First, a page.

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J Nutr. 1984 Oct;114(10):1816-25.

Absorption and tissue distribution of lead in thiamin-replete and thiamin-deficient rats.


Previous experimental results revealed that thiamin (vitamin B1) reduced lead (Pb) toxicity in calves and decreased tissue lead content in lead-treated calves and rodents. The objective of this experiment was to study the uptake and tissue distribution of lead in rats deprived of thiamin or given excess thiamin and to determine the effect of thiamin on lead absorption. Rats were divided into four groups and fed a thiamin-deficient or thiamin-supplemented diet. The thiamin-replete group also received daily injections of thiamin hydrochloride. Experimental diets were fed for 5 weeks, after which the rats were administered 10 muCi of 203Pb acetate (25 micrograms lead) and killed 6, 24, 48 or 72 hours later. Lead content and concentration of tissues increased twofold in the thiamin-replete group at 24 hours after dosing, but returned to control values 24 hours later. Tissue lead concentration of the thiamin-depleted group was slightly depressed at 24 hours after dosing, but this trend was reversed at the end of the experiment. Tissue lead concentrations in the pair-fed control group were three to seven times greater than in the other treatment groups 6 hours after dosing. The results indicate that thiamin facilitated absorption and increased the amount of lead initially taken up by tissue. Thiamin may also promote more rapid release of lead from tissues.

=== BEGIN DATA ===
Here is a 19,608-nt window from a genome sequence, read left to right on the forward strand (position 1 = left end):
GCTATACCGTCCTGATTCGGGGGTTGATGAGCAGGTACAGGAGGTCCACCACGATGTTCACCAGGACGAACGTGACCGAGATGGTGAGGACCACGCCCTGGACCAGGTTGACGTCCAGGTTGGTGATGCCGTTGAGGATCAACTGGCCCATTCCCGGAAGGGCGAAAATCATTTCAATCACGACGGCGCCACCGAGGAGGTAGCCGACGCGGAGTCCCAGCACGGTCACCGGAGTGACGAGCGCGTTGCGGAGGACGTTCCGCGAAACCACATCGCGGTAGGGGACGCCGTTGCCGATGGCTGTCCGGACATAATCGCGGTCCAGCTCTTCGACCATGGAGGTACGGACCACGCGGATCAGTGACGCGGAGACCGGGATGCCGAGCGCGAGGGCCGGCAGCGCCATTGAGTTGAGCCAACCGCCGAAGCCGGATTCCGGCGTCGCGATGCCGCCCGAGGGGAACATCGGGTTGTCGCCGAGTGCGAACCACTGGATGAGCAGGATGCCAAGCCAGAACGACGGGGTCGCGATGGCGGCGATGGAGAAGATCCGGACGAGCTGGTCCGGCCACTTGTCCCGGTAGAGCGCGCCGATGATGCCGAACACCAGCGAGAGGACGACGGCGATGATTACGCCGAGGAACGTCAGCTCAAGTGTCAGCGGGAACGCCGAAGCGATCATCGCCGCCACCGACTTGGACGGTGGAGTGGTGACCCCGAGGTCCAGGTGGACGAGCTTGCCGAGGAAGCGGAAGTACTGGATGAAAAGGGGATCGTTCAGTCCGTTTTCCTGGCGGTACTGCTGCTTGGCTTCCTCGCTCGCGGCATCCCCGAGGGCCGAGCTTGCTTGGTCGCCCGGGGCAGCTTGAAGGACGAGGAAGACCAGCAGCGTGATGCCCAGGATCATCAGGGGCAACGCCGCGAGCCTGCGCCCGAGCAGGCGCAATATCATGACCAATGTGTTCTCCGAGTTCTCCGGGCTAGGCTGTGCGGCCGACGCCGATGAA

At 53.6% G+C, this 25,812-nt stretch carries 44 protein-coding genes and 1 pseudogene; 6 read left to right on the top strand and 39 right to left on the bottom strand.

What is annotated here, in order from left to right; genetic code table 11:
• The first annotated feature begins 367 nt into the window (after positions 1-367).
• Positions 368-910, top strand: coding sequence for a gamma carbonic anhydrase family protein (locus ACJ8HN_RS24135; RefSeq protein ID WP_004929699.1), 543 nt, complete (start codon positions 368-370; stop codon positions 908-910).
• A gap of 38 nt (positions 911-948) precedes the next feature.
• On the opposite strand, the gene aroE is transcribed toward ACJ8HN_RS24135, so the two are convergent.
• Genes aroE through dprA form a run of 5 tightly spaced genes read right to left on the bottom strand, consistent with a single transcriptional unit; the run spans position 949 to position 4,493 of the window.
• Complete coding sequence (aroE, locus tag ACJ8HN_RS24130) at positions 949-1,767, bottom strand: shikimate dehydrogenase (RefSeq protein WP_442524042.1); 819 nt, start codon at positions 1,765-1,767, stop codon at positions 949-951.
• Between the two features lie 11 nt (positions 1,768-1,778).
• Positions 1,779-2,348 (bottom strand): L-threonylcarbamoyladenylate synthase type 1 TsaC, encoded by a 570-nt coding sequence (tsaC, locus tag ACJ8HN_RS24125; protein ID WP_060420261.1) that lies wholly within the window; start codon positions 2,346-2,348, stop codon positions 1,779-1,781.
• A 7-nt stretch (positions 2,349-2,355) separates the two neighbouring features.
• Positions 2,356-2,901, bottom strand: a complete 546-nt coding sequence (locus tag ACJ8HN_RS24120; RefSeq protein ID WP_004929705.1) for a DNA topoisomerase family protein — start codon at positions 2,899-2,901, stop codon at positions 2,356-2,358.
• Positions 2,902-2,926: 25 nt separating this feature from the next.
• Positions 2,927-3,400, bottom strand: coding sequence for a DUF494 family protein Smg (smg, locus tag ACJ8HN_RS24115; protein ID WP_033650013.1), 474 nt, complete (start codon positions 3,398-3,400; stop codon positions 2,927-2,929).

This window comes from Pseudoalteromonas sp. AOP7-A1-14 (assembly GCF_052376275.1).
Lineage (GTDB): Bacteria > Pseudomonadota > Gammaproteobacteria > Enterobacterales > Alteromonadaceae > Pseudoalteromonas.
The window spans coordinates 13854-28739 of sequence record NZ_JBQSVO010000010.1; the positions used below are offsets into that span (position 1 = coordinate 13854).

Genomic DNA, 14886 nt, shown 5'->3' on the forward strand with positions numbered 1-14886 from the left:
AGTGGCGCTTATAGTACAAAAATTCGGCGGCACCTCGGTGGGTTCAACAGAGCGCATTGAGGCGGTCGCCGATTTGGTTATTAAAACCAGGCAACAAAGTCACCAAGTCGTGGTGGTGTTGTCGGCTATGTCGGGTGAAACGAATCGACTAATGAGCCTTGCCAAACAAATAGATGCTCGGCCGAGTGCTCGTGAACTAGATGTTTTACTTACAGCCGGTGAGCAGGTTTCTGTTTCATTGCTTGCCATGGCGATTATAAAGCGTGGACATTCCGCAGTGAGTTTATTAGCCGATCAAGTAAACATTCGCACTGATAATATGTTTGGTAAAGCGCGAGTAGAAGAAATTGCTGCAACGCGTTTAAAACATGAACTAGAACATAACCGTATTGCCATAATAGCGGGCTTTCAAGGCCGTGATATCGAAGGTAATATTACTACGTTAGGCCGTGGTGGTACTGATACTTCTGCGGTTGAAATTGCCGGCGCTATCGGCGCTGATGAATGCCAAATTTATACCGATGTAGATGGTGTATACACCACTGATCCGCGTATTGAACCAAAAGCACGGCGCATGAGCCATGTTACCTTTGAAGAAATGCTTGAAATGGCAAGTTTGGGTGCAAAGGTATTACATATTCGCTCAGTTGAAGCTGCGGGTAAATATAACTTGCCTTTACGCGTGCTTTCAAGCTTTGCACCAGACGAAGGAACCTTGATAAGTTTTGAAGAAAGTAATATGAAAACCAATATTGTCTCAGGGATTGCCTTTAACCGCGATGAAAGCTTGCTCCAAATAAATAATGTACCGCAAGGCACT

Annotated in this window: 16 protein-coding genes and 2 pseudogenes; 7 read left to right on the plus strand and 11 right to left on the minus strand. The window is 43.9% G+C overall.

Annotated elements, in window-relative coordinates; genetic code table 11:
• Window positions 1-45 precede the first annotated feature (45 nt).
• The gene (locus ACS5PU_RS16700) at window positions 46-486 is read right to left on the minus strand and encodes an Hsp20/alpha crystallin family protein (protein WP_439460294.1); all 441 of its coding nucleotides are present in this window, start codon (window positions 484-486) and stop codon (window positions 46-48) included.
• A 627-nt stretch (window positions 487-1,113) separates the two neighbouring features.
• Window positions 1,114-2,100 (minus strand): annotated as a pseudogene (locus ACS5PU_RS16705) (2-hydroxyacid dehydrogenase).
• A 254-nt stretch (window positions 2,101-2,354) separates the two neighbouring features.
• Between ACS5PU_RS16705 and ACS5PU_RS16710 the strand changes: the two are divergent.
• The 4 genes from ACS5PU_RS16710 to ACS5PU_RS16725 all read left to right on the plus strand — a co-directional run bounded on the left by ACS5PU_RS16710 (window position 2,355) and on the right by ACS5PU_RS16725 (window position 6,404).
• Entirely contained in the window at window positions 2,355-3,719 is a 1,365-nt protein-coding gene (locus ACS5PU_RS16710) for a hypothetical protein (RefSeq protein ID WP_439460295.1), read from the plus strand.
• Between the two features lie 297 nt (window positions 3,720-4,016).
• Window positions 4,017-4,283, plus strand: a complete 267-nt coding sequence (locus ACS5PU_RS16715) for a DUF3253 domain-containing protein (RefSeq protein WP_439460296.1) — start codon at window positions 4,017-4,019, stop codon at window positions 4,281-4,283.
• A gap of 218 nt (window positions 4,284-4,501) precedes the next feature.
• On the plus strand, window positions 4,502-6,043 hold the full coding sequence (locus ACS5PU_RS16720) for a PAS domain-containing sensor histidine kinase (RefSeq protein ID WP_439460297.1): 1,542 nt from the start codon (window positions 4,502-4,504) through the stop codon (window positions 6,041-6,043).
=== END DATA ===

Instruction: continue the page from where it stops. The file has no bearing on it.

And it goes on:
[Indexed for MEDLINE]

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